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Green power boss in turbine battle  

A scheme to build up to 12 giant turbines on a field near Swaffham is heading for rejection by planning officials.

The project, currently the subject of preliminary consultation, is being proposed by Ecotricity, the company that built the two existing turbines near the A47 on the edge of town.

Managing director Dale Vince indicated during negotiations with Breckland Council that he might be prepared to reduce the size of the project.

He also said that he had a proposal that would be of major benefit to the people of Swaffham but he was unable to give any details at this stage.

But local opposition is building against the proposal which would involve a dozen 278ft (85m) generators – the same height as the existing pair – north of the A47.

Area planning officer Greg Britton said: “We have had a meeting with Ecotricity and told them that in the officers’ opinion – and it is only officers’ opinion at this stage – the application would be unacceptable.

“This is because of the cumulative effect of the new turbines with the existing ones. It would just be too much. The landscape won’t take it.

“We have advised them that an application would not be supported by officers and we don’t believe it would be supported locally, either.”

Sporle and Palgrave Parish Council is gearing up to lodge a formal objection with Breckland, while Swaffham town councillors have asked for more information before making a decision.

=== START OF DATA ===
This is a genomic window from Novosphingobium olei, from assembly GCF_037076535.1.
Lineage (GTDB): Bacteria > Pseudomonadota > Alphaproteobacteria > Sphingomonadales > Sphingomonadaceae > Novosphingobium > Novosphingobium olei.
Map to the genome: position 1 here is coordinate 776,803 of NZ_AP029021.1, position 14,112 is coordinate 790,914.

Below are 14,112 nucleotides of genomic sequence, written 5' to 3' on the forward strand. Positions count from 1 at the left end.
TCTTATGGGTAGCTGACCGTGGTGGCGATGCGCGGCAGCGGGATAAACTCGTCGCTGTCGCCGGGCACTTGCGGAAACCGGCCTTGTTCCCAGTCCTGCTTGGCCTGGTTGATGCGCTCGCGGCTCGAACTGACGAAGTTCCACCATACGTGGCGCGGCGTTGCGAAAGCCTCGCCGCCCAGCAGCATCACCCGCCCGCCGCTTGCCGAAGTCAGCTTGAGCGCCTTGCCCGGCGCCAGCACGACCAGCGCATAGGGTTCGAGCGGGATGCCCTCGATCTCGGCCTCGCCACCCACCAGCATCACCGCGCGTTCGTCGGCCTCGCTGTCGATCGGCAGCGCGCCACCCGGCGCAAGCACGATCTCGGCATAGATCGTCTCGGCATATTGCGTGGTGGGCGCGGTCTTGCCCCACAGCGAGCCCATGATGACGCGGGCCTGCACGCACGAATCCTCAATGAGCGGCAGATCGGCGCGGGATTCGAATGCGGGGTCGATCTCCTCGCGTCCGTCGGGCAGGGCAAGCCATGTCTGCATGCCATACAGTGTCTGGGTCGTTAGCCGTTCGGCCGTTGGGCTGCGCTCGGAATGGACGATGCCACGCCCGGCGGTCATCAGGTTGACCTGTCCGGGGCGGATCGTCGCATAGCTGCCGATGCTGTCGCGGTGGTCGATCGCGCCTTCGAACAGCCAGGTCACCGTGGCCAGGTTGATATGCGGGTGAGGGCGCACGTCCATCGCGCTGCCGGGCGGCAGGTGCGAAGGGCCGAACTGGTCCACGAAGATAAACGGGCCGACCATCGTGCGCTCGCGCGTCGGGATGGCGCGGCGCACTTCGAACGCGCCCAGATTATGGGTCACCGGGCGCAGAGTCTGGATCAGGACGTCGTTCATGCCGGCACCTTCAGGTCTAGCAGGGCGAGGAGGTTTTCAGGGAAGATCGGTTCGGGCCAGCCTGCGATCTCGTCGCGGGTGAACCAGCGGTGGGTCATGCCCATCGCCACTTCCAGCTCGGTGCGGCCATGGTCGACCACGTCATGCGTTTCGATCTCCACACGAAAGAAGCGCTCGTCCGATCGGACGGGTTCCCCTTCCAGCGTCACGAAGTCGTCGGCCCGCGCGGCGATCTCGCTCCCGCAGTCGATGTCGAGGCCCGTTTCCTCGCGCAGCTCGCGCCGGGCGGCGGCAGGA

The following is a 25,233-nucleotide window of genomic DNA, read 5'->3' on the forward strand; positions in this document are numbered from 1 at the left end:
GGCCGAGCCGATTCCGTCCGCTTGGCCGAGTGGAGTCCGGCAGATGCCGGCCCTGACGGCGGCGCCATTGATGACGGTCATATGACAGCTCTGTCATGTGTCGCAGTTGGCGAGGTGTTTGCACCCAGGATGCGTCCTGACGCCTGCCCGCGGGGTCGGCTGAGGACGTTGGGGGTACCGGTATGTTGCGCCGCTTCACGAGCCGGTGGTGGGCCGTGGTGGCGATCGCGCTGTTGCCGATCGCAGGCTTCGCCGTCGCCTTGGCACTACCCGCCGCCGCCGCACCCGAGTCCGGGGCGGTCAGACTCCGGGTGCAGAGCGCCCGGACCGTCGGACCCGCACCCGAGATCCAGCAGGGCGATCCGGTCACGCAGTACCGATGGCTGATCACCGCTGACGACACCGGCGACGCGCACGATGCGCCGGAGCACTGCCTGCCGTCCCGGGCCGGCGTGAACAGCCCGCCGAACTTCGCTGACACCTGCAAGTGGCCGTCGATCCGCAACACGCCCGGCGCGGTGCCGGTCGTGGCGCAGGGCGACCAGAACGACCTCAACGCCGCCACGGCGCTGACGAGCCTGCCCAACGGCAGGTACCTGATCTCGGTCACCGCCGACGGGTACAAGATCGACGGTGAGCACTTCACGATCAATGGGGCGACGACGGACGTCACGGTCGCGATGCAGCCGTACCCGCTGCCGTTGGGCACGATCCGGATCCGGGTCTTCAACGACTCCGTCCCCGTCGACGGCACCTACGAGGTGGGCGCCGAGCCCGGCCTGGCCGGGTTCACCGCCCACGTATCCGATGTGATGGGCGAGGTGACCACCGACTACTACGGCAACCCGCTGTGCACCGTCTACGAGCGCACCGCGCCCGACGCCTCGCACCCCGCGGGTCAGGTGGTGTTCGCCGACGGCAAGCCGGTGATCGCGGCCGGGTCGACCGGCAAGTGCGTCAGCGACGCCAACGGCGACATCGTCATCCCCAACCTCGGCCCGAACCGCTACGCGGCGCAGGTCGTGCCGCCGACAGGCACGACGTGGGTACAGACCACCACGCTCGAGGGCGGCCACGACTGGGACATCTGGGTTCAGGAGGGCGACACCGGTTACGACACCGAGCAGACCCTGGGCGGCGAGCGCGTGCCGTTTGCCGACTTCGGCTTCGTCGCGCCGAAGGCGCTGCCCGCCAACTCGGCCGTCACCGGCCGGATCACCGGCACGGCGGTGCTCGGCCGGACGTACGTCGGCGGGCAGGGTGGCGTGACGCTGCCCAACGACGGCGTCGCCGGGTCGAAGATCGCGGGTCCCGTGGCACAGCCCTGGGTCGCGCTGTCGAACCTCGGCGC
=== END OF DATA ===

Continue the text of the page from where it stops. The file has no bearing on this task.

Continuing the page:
Sporle chairman Martin Hickey said there was still a threat from a previous bid for 10 turbines in the village from another company and pointed out that eight generators were now going up at nearby North Pickenham.

He complained that figures given for the amount of electricity produced by wind farms was often exaggerated and said it would take a turbine development the size of Dartmoor to produce the same power as a basic power station.

He added that while one or two turbines could be acceptable, “as wind farms they can destroy the beauty of the countryside and endanger bird life”.

Mr Hickey said: “Even the term wind farm is disingenuous, giving the impression of idyllic, natural country life. The truth is they are industrial energy parks.”

Mr Vince said he was hoping to organise meetings with Breckland’s senior staff and councillors to discuss the issue.

“It’s very early days and it’s too early for them to come to a conclusion yet. We have some ideas we want to put to them that we can’t go public on at the moment but it is something we’d like to do for the benefit of Swaffham. “We’re keen on this project and feel there’s an argument for concentrating turbines in one part of Breckland instead of spreading them all across the district.”

By Peter Williamson


This article is the work of the source indicated. Any opinions expressed in it are not necessarily those of National Wind Watch.

The copyright of this article resides with the author or publisher indicated. As part of its noncommercial effort to present the environmental, social, scientific, and economic issues of large-scale wind power development to a global audience seeking such information, National Wind Watch endeavors to observe “fair use” as provided for in section 107 of U.S. Copyright Law and similar “fair dealing” provisions of the copyright laws of other nations. Send requests to excerpt, general inquiries, and comments via e-mail.

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